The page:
Here is a link to a post on TGC (The Gospel Coalition)), written by Dr. Kevin DeYoung. It was a good reminder for me. I hope you will enjoy it! Click on the image to go to it.
I remember my first exposure to Eric Liddell's testimony and life was when, as a college student, I saw the movie "Chariots of Fire". It was an amazing story of triumph in competition, but also, and more importantly, a testimony that exalts Christ's work through His obedient and faithful servant.
I remember what stuck with my mind and heart was that here was a man with great talent and greater faith and convictions. When the clash of those two came during the 1924 Olympics he stayed on a course that brought him persecution, ridicule and prejudice, but a course of obedience to His Lord and Savior. No compromise was on his mind and heart. I remember that this had a deep impact on my young life as a follower of Christ. Fortunately, the Lord provided a solution so that Eric could compete while remaining true to his convictions of not running and competing on Sunday. Yet, ultimately this was not what Liddell believed he was called upon by God to do with his life. He believed that God made him for China.
I am presently working through Eric Liddell's devotional, "The Disciplines of the Christian Life". In the introductory chapters, written by men who knew Liddell very well, we find that during an extremely difficult moment in his life, he and another were trying to save the lives of men who were in the resistance organization in occupied China and were hidden and injured, Liddell was particularly helped along, while trying to decide to embark on the dangerous rescue, by Luke 16:10, "He that is faithful in that which is least is faithful also in much."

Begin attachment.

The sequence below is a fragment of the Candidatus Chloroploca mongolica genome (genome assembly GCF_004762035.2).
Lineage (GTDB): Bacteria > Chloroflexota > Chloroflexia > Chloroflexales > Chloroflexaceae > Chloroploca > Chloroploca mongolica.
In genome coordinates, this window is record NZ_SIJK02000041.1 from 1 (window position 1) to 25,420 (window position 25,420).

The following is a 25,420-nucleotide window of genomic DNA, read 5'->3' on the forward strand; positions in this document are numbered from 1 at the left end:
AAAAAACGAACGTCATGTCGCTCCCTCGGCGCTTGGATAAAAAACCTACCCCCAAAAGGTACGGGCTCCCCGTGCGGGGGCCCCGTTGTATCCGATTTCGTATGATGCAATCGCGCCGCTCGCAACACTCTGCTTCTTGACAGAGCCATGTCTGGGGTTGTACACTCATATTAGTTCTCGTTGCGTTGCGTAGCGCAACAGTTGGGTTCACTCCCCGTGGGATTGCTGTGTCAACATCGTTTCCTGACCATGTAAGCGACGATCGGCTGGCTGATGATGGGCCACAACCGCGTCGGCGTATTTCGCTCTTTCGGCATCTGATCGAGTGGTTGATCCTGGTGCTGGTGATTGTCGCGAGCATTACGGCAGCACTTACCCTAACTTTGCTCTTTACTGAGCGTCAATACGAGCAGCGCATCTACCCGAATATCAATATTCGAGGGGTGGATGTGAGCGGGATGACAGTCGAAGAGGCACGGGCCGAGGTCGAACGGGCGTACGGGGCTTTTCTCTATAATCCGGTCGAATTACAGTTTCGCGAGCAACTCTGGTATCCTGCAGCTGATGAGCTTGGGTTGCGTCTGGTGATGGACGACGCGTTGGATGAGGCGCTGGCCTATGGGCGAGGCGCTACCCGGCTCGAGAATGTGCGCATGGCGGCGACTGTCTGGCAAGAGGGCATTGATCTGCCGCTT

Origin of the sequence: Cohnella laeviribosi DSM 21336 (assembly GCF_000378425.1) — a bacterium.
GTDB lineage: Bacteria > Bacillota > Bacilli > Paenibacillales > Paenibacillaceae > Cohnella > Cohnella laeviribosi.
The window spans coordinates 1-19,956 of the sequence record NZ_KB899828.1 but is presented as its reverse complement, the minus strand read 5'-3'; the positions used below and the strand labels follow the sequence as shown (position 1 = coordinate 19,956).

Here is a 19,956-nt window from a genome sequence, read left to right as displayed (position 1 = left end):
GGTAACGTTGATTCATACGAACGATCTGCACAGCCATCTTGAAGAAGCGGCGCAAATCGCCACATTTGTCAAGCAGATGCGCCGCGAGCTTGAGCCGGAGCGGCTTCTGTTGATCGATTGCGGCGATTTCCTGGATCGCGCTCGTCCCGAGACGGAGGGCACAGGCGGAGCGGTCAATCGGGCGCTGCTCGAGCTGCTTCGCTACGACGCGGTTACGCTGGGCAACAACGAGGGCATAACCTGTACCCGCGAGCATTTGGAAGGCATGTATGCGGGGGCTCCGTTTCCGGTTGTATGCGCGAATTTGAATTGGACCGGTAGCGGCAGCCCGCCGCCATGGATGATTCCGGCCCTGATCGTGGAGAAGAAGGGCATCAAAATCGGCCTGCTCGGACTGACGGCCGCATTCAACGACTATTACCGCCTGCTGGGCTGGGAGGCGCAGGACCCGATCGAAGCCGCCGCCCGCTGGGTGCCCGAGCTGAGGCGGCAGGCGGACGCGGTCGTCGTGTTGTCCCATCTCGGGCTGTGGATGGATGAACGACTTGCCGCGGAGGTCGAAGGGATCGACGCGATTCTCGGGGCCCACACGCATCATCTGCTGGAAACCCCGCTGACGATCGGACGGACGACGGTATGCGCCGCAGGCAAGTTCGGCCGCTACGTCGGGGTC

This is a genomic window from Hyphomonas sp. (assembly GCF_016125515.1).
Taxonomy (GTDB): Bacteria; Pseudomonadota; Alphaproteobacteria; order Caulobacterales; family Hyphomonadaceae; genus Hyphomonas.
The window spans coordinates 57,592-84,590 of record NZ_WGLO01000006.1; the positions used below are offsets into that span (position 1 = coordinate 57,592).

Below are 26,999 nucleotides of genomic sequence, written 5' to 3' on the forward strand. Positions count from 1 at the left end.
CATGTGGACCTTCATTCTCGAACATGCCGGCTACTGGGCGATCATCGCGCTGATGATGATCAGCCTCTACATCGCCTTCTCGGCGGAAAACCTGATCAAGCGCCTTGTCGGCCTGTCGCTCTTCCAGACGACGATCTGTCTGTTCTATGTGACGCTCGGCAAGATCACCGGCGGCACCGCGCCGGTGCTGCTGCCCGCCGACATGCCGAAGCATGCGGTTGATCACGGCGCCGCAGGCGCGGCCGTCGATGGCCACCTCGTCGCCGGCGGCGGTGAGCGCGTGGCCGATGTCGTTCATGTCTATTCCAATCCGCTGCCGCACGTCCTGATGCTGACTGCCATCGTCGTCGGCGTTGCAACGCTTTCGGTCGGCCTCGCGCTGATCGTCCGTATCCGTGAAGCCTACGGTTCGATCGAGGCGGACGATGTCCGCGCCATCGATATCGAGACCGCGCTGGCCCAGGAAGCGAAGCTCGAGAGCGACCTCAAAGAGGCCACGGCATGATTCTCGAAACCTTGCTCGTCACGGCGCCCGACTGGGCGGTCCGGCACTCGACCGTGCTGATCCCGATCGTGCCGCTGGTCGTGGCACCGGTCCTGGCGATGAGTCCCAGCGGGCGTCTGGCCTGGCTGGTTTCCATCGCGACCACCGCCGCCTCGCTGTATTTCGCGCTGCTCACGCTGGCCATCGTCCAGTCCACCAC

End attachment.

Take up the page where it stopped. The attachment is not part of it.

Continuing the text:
I have provided a link to an extremely rich blog entry by Dr. Al Mohler of Southern Baptist Theological Seminary, which I hope will be an encouragement to you as much as it has been to me. In it he provides some of the details of the life of Liddell after the Olympic glory days.
With the ranks of career missionaries from America diminishing more and more, my hope and prayer here too is that the Lord will do with a new generation of believers what He did with Eric Liddell (and what He did with myself and my wife). Namely, that a new generation of missionaries will be called to give their life to serve long-term and career in the spread of the gospel and God's love. I suppose a challenging question at this point might be...What has God called you for? Maybe it is or maybe it isn't China, but it could be for somewhere. The missionary force needs missionaries "on the ground" with a presence among the people of a country for long-term influence. I hope you will enjoy this blog article by Dr. Mohler on the rest of the Eric Liddell story! May the Lord richly bless you as you serve Him. Click on the picture/quote below to go to the blog entry.